This morning as I was driving the kids to school, I switched off the Dan Zanes cd that my daughter loves and turned on Peace Sword, the 2013 EP from the Flaming Lips that’s inspired by the film, Ender’s Game. I love Dan Zanes, but I just couldn’t take any more. My daughter, protesting, asked derisively, “Who’s this?” My son and I both exchanged knowing glances and he shouted, “Pink Floyd!”
I’m going to begin with a passage from Peace Sword. Of course there are many other places to begin. The Lips have entered their fourth decade making music and over the course of that time they have transmogrified, meaning transformed in a magical manner, from a weird art punk band from Oklahoma City that wrote songs about giraffes and abandoned hospital ships and Jesus on heroin to a cultish band of improvisers, tricksters, interrogators and searchers that still resides in Oklahoma City and ponders life’s big questions: Why are we here? How can we be good? Why does evil exist? Can good triumph over evil? And, How can we fully love?
Peace Sword, a fine and lovely six-song cd, is classic post-Yoshimi Battles the Pink Robots (2002) with is driving synthesizers, pedaling bass lines that lift the music up above our heads and all that played against the simply-strummed acoustic guitar chords that keeps it all within our reach. The Flaming Lips are best when they are operating within the binaries of human behavior and oscillating between opposites: fear and ease, love and hate, terror and bliss. Peace Sword does that throughout all six songs, sometimes changing emotional equilibrium across a few measures within the same song. They bring you to a place where you feel uplifted and expansive and then a buoyant drum beat slowly falls apart, a soaring synthesizer quietly disappears and a soft, lonely voice emerges to express loss, remorse or fear.
The second to last song on the EP, “Think Like a Machine, Not a Boy,” begins with an keening synthesizer that sounds like a melodic ambulance siren. Then a slightly reverbed acoustic guitar strums some major chords and Wayne Coyne begins singing about a mind that’s been “poisoned by your lies,” and that has been made “violent and strong.” This mind, though, resists this education into violence and plaintively wishes,
The beauty that surrounds me
The gentleness of love
I wish I could go back
And be a boy
The song ends with Coyne repeating “the beauty that surrounds me” three times before the synthesizers quiet down, the drum beat stops and the machine comes to a halt.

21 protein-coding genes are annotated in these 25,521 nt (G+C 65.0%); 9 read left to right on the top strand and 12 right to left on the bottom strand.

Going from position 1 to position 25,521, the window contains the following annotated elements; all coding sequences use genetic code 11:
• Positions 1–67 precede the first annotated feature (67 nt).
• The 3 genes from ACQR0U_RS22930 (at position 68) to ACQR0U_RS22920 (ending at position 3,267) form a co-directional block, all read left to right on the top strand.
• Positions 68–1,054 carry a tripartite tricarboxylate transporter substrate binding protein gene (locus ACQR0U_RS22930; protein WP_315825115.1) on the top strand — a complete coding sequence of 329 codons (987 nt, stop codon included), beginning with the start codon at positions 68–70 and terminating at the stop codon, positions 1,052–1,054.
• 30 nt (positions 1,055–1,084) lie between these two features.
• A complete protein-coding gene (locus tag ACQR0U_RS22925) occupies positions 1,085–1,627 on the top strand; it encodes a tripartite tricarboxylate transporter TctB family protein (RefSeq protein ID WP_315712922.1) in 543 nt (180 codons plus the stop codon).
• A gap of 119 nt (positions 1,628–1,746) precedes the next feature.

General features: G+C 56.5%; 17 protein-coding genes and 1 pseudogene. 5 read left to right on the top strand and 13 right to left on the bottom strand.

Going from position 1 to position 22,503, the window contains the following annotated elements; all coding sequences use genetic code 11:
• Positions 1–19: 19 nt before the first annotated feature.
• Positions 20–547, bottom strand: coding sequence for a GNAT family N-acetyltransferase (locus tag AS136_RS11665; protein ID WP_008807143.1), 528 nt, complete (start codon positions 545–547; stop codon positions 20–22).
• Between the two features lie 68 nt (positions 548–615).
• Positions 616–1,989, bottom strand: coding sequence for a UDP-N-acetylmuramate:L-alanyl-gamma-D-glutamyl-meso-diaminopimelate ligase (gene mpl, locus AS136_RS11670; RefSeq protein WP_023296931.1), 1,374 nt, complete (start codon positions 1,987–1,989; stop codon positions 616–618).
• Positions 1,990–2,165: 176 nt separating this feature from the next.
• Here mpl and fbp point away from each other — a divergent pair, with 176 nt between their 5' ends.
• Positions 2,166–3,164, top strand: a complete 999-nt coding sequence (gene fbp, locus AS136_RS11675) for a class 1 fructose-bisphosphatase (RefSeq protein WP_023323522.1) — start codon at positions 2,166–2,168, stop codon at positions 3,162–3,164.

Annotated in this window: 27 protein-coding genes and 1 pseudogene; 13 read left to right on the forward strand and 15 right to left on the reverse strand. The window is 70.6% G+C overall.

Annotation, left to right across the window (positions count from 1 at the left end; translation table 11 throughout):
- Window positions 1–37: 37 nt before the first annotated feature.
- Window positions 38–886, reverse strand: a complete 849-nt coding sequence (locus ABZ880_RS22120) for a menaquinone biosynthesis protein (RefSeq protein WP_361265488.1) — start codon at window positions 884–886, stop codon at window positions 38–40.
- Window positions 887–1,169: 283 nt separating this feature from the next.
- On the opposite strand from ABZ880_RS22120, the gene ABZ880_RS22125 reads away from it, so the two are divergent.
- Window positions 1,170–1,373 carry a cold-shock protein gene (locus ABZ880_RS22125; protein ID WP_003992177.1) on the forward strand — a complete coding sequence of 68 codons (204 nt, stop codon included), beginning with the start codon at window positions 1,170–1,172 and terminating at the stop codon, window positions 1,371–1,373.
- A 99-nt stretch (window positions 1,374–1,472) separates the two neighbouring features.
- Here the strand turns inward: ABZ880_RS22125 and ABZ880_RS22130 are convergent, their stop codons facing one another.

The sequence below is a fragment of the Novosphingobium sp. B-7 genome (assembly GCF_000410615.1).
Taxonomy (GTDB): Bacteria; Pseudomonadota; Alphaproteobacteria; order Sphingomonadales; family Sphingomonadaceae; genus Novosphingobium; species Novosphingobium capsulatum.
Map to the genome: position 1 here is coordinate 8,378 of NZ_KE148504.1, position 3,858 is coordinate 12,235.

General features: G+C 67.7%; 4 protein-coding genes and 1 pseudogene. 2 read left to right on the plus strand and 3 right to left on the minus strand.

I have listened to this song upwards of 50 times and the best way to describe “Think Like a Machine, Not a Boy,” is to say that it’s not the kind of song that you can walk away from with a neutral mind. Just like you can’t walk away from a beautiful man or woman, or maybe even a fresh plate of sushi, without feeling a spasm of regret and longing. When everything in this song closes up and goes away, you are left wondering, longing, worrying and hoping. And this is important because that is what makes a great pop song in the same way it’s what makes a great poem, film or work of art. It pulls you in, messes you up a little bit inside and then turns you loose as you beg for more.
I get a similar feeling when I read the Irish poet, Eamon Grennan. In particular, I respond to one of his poems, “Pause,” in a similar way to “Think Like a Machine, Not a Boy.” The narrator of the poem is a father peeking out the front door window as his daughter emerges from the school bus that has just dropped her off at the end of a school day. She “hurries through silence and snow grass,” and bursts through the front door, her voice immediately “filling every crack” of the home. As the narrator touches his daughter hello and then picks up her coat he quietly reflects,
In the pause before all this happens, you know something
about the shape of the oife you’ve chosen to live
between the silence of almost infinite possibility and that
explosion of things as they are—those vast unanswerable
intrusion of love and disaster, or just the causal scatter
of your child’s winter clothes on the hall floor.
And while The Flaming Lips are writing science fiction and Grennan is writing about the marvelous in the quotidian, both force us into a position, a way of seeing and feeling that makes us appreciative.
Beyond all that, though, listening to The Flaming Lips is a physical, visceral experience because when you listen to The Flaming Lips something really weird and wonderful happens to you and it’s this: the music goes right through you. Yes. It does. The music enters your body where it first makes contact, is absorbed by all of your pores, zips through your blood vessels, pumps through your heart, down through your lungs, pounds around your belly and intestines, plummets down to your lower extremities, bounces back up and then explodes out the top of your head. If you ever listen to The Flaming Lips and this does not happen, something is seriously wrong with you and you should go see a doctor immediately or just go back to listening to James Taylor.